Difference between revisions of "Docker"

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* [https://docs.docker.com/engine/installation/linux/archlinux/ Arch Linux on docs.docker.com]
 
* [https://docs.docker.com/engine/installation/linux/archlinux/ Arch Linux on docs.docker.com]
 
* [http://opensource.com/business/14/7/docker-security-selinux Are Docker containers really secure?] — opensource.com
 
* [http://opensource.com/business/14/7/docker-security-selinux Are Docker containers really secure?] — opensource.com
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* [[Wikipedia:Docker (software)|Wikipedia - Docker (software)]]

Revision as of 15:29, 21 November 2017

Docker is a utility to pack, ship and run any application as a lightweight container.

Installation

Note:
  • Docker does not support i686 [1].
  • Docker needs the loop module on first usage. The following steps may be required before starting docker:
# tee /etc/modules-load.d/loop.conf <<< "loop"
# modprobe loop 

You may need to reboot before the module is available.

The error message from not enabling the loop module may look like this:

'overlay' not found as a supported filesystem on this host. Please ensure kernel is new enough and has overlay

Install the docker package or, for the development version, the docker-gitAUR package. Next start and enable docker.service and verify operation:

# docker info

If you want to be able to run docker as a regular user, add yourself to the docker group.

Warning: Anyone added to the docker group is root equivalent. More information here and here.

Then re-login or to make your current user session aware of this new group, you can use:

$ newgrp docker

Configuration

Storage driver

The docker storage driver (or graph driver) has huge impact on performance. Its job is to store layers of container images efficiently, that is when several images share a layer, only one layer uses disk space. The compatible option, `devicemapper` offers suboptimal performance, which is outright terrible on rotating disks. Additionally, `devicemappper` is not recommended in production.

As Arch linux ships new kernels, there is no point using the compatibility option. A good, modern choice is overlay2.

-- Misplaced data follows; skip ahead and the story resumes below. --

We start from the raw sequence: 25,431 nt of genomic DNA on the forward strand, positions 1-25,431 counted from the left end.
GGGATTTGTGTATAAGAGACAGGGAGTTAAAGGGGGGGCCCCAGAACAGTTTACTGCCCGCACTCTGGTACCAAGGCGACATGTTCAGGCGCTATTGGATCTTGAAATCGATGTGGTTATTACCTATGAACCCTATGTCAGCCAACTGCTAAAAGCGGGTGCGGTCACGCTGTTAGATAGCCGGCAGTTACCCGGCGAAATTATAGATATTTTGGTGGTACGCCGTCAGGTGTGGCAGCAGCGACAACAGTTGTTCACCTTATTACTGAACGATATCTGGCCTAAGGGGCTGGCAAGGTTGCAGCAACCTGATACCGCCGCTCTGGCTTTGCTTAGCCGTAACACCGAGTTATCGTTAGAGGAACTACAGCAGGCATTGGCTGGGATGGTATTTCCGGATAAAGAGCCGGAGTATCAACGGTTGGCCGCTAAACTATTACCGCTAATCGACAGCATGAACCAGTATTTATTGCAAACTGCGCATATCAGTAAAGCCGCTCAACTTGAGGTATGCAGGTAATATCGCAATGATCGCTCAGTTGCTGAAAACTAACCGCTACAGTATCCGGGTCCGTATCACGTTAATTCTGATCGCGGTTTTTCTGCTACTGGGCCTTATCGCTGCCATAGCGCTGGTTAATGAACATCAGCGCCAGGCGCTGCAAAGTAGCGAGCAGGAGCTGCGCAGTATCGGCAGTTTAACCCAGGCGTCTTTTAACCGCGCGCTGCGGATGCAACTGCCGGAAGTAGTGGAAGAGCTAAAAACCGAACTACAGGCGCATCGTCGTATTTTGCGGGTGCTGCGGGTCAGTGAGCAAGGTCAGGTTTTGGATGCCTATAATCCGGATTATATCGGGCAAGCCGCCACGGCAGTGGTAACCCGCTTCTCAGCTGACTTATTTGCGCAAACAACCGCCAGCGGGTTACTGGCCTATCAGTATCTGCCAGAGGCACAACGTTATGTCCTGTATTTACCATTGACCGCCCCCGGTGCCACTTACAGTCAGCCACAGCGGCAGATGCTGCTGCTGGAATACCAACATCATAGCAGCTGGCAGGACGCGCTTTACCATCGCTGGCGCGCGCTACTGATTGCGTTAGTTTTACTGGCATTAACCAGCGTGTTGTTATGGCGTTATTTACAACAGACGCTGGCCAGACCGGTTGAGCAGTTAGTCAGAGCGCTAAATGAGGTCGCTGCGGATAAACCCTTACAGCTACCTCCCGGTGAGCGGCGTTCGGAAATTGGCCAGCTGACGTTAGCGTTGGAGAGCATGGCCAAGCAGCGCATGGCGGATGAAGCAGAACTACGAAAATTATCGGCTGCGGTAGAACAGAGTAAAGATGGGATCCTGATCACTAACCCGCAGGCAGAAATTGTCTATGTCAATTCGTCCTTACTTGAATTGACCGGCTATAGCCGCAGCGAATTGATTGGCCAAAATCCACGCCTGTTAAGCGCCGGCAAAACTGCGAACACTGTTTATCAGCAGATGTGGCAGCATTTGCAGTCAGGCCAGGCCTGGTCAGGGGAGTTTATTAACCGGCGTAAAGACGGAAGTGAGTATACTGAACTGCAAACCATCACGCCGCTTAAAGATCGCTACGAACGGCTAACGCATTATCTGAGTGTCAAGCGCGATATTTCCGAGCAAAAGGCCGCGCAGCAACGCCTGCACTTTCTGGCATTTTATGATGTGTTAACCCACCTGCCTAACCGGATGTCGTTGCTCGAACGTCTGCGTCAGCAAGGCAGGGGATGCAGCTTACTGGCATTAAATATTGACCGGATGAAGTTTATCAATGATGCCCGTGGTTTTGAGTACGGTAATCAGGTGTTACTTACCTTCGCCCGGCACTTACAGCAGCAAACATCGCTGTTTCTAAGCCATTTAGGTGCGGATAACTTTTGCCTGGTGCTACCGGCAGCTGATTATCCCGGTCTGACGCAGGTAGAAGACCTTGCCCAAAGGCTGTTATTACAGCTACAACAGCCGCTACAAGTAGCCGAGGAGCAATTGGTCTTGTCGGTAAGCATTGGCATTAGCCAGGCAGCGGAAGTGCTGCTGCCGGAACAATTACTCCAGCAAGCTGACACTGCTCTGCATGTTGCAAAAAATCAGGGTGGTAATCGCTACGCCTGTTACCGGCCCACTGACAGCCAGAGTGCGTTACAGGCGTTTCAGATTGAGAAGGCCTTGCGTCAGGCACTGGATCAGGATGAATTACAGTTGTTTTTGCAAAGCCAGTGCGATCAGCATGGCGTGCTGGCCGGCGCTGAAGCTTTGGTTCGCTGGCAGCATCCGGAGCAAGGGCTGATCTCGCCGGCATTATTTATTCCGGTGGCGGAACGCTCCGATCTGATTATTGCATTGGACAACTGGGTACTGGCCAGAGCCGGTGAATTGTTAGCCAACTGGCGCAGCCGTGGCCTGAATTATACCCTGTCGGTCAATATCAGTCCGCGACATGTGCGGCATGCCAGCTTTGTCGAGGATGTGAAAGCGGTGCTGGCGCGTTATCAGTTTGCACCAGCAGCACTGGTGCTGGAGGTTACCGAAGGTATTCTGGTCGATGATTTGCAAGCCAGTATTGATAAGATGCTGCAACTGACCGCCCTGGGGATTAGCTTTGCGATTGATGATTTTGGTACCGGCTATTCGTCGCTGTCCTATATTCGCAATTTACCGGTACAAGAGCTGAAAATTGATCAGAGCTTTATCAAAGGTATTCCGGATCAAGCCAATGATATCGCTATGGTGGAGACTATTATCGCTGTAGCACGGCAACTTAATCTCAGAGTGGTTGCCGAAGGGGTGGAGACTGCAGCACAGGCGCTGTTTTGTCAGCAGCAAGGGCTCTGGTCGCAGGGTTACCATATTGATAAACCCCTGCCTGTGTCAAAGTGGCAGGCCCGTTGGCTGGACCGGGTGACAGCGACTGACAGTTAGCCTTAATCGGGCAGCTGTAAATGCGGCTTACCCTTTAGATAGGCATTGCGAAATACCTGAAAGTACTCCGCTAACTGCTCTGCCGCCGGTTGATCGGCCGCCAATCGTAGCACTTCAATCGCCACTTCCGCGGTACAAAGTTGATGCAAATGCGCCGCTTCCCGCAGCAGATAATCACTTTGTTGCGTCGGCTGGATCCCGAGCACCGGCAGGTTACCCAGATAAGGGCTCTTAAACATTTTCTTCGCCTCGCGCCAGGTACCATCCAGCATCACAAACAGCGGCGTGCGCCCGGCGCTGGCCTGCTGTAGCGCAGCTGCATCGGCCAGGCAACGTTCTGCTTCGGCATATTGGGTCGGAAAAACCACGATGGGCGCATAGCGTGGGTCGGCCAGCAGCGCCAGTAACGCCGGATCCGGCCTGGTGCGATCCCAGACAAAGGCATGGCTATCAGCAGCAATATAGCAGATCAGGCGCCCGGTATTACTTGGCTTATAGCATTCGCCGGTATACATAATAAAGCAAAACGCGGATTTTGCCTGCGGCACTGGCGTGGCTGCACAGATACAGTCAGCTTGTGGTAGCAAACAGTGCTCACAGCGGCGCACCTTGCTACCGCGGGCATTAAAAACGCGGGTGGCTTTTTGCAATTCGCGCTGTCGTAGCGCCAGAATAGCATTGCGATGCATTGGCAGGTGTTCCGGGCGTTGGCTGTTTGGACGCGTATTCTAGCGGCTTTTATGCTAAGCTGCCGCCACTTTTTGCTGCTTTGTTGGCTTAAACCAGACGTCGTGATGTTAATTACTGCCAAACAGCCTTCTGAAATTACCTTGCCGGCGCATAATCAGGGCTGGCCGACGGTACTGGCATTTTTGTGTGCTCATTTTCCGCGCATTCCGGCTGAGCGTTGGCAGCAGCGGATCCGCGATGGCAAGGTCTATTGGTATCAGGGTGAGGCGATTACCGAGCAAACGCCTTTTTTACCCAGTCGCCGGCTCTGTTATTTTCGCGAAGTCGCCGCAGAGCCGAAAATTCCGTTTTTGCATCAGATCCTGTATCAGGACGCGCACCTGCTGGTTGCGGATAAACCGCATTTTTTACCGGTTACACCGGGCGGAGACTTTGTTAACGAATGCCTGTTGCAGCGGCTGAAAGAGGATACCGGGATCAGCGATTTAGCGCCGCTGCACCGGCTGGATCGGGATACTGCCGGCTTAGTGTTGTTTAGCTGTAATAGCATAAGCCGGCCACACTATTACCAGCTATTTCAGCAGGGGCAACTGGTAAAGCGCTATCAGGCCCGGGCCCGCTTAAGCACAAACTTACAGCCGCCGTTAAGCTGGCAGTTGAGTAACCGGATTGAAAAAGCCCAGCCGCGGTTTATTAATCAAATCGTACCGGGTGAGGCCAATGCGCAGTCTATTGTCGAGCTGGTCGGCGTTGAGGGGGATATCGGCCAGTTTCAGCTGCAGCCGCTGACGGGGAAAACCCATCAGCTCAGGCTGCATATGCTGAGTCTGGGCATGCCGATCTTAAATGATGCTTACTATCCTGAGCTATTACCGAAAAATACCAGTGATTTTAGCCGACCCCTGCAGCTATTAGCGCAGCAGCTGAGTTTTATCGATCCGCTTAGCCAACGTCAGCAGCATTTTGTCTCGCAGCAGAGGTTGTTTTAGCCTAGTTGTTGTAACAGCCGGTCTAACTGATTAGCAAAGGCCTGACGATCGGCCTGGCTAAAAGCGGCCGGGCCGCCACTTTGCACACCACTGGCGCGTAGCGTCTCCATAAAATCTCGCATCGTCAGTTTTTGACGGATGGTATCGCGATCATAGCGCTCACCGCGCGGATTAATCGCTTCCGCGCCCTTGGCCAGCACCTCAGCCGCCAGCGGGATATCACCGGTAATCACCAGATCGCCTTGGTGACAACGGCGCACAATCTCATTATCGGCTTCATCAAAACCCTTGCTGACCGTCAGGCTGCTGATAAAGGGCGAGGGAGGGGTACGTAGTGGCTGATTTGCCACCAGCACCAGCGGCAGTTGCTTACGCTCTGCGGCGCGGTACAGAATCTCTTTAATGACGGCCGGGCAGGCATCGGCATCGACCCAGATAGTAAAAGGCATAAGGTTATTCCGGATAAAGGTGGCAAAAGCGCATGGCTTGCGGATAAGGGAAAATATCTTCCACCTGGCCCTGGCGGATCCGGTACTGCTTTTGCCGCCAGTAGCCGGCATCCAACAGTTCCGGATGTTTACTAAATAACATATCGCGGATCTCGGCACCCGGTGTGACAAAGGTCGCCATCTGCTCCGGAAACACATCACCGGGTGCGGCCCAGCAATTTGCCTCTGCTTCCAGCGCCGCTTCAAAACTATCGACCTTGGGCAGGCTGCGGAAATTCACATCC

To see current storage driver, run # docker info | head, modern docker installation should already use overlay2 by default.

To set your own choice of storage driver, create a Drop-in snippet and use -s option to dockerd (use systemctl edit docker):

/etc/systemd/system/docker.service.d/override.conf
[Service]
ExecStart=
ExecStart=/usr/bin/dockerd -H fd:// -s overlay2

Note that the ExecStart= line is needed to drop inherited ExecStart.

Further information on options is available on the user guide.

Remote API

To open the Remote API to port 4243 manually, run:

# /usr/bin/dockerd -H tcp://0.0.0.0:4243 -H unix:///var/run/docker.sock

-H tcp://0.0.0.0:4243 part is for opening the Remote API.

-H unix:///var/run/docker.sock part for host machine access via terminal.

Remote API with systemd

To start the remote API with the docker daemon, create a Drop-in snippet with the following content:

/etc/systemd/system/docker.service.d/override.conf
[Service]
ExecStart=
ExecStart=/usr/bin/dockerd -H tcp://0.0.0.0:4243 -H unix:///var/run/docker.sock

Daemon socket configuration

The docker daemon listens to a Unix socket by default. To listen on a specified port instead, create a Drop-in snippet with the following content:

/etc/systemd/system/docker.socket.d/socket.conf
[Socket]
ListenStream=0.0.0.0:2375

Proxies

Proxy configuration is broken down into two. First is the host configuration of the Docker daemon, second is the configuration required for your container to see your proxy.

Proxy configuration

Create a Drop-in snippet with the following content:

/etc/systemd/system/docker.service.d/proxy.conf